Saturday, October 24, 2009

Where's the beef??

bison latrifons

Bison latifrons

So Agricultural Biodiversity weblog pointed me to this release from the University of Adelaide which in turn led me to this abstract which says this:

Ancient DNA studies of bovid remains from Europe have detected four main taxa: Bison bonasus (the European Bison); Bison priscus (Steppe bison), Bos primigenius (Aurochs); and early Bos taurus (Daisy). Studies of bones recovered from caves in the Urals and Caucasus, and from material dredged from the North Sea, have revealed a fifth European bovid – the Caucasus bison. Previously recognised only as a sub-species of European bison, this taxon appears to represent a separate species, with more genetic diversity than Beringian populations of Bison priscus, suggesting a long evolutionary history and stable population size.

Which leads me rather excitedly to the following questions (which drift somewhat from the paper in question):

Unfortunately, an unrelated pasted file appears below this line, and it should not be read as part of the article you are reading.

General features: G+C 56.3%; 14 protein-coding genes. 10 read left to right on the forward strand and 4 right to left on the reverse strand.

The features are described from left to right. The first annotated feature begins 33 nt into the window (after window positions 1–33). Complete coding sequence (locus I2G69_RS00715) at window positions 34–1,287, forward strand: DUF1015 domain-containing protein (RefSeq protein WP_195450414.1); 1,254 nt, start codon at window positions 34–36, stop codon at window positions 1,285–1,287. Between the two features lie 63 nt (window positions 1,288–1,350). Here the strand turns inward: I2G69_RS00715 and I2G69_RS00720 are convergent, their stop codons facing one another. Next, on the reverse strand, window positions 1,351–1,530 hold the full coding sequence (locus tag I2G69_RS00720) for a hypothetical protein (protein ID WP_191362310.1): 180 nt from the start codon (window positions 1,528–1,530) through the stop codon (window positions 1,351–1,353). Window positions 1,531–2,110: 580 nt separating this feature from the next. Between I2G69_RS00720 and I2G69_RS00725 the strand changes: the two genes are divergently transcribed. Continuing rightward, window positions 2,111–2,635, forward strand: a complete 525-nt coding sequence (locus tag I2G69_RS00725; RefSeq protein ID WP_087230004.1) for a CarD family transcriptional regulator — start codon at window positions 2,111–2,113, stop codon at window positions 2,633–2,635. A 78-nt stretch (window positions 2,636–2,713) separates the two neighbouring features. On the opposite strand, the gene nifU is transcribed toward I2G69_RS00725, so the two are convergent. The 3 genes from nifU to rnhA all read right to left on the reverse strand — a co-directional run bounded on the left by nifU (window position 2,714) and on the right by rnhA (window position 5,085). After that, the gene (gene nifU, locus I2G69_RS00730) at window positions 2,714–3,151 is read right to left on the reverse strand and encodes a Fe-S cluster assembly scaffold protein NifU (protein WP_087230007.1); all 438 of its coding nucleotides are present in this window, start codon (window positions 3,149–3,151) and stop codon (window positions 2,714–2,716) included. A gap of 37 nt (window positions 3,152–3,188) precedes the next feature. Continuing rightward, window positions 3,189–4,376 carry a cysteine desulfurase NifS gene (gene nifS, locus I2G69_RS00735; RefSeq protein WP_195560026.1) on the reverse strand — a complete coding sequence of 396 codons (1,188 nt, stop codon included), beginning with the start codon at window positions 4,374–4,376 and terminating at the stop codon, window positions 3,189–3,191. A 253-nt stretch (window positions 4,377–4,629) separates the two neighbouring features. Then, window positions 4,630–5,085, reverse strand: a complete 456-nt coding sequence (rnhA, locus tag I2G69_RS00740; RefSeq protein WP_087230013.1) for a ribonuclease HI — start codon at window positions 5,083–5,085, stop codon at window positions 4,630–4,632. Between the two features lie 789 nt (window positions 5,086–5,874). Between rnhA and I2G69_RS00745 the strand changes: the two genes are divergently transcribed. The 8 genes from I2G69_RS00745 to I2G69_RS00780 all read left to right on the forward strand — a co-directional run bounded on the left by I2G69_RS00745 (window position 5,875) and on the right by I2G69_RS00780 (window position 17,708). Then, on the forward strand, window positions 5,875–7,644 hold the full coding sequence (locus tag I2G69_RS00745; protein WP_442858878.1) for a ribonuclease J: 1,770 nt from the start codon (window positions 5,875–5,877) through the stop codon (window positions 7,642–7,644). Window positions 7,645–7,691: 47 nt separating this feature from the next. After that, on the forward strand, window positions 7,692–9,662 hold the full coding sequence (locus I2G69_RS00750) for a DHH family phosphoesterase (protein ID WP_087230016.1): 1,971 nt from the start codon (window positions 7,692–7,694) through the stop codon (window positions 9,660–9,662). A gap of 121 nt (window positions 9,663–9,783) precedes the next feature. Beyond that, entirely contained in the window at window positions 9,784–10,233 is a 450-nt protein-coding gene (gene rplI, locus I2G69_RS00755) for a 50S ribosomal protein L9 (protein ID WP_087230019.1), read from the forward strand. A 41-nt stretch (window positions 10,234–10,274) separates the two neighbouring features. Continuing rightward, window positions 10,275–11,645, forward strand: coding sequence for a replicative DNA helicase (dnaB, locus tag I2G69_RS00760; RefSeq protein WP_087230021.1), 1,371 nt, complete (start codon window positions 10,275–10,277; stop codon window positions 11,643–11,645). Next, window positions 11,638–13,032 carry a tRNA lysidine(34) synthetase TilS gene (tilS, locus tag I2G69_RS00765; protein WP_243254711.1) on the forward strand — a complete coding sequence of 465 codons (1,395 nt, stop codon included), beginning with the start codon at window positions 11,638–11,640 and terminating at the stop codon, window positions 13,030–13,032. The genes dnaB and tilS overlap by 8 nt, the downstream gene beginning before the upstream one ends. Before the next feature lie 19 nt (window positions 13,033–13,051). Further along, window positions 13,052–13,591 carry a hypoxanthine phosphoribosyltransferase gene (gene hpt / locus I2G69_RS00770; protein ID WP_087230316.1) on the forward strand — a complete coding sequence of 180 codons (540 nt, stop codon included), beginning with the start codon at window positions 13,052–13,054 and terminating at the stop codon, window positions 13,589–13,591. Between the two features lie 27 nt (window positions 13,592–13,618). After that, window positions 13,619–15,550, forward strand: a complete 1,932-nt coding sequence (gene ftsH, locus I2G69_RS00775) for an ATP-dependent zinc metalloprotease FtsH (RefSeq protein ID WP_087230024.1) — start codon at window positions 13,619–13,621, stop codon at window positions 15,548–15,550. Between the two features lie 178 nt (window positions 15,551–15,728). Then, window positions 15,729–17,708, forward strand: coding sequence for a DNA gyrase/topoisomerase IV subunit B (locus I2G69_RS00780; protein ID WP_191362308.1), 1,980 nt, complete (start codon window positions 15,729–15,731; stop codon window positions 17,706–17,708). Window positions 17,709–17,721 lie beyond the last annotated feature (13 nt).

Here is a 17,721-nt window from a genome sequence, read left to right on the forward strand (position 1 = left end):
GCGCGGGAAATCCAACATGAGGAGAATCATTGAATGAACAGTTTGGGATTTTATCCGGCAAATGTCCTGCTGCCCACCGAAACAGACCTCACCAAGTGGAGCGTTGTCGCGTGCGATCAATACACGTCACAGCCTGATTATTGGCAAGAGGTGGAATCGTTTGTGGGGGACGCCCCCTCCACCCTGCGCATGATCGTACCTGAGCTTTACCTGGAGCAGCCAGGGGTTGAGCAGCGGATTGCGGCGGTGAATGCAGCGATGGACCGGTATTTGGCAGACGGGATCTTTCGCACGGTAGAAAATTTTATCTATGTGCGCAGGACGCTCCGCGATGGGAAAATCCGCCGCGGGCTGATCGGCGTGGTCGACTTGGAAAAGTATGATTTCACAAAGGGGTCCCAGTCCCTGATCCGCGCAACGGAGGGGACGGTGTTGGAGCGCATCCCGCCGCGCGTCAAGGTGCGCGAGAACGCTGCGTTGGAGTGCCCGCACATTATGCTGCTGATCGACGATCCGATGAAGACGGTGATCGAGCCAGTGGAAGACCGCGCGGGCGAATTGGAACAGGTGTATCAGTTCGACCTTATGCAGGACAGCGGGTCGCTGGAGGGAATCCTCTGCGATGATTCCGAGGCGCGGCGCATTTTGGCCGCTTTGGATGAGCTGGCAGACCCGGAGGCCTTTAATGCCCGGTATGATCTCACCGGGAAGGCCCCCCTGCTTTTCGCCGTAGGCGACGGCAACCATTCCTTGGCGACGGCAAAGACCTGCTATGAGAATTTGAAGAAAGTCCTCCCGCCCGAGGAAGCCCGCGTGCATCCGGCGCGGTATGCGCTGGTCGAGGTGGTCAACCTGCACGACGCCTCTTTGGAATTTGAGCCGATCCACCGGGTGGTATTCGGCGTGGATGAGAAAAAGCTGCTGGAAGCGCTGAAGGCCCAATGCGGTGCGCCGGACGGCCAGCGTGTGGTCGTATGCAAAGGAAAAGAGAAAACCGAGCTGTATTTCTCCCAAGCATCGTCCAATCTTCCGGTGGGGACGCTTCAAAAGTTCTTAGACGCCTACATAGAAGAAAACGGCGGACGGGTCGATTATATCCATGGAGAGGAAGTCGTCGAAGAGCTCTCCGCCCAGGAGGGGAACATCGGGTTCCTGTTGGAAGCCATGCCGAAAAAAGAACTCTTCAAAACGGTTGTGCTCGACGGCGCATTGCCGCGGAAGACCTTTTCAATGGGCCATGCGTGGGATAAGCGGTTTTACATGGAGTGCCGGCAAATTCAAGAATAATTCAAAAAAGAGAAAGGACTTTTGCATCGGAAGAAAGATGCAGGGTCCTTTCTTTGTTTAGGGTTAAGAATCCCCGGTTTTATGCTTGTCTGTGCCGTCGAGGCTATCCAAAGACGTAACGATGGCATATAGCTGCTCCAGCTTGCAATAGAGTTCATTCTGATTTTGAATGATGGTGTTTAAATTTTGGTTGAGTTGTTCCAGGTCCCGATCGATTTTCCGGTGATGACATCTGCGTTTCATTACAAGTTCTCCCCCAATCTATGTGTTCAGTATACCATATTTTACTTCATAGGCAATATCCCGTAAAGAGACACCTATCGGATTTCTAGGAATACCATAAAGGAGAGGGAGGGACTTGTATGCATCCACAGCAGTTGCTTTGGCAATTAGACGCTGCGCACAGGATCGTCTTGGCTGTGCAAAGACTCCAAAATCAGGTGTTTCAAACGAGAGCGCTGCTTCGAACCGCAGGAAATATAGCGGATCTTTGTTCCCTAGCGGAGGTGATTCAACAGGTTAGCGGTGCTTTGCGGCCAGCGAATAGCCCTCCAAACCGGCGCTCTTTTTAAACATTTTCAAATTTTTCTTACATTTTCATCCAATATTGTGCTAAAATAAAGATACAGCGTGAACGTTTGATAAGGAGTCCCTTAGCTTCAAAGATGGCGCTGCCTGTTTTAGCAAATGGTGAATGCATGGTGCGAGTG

1. When am I gonna be able to go watch GE Bison priscus wandering the Steppe?
  2. When am I gonna be able to go watch some GE Aurochsen wandering European nature reserves?
  3. When will I be able to see GE caucasus bison wandering anywhere?
  4. Will any of the above ultimately allow us to improve the genetic health of the two herds of Bison bonasus?
  5. How long before I can try a proper Aurochs burger?

I am intrigued greatly by this research and what it may ultimately mean.......

1 comment:

Jeremy said...

I like the way you race ahead to the important consequences! They'll never allow GE burgers in Europe, will they?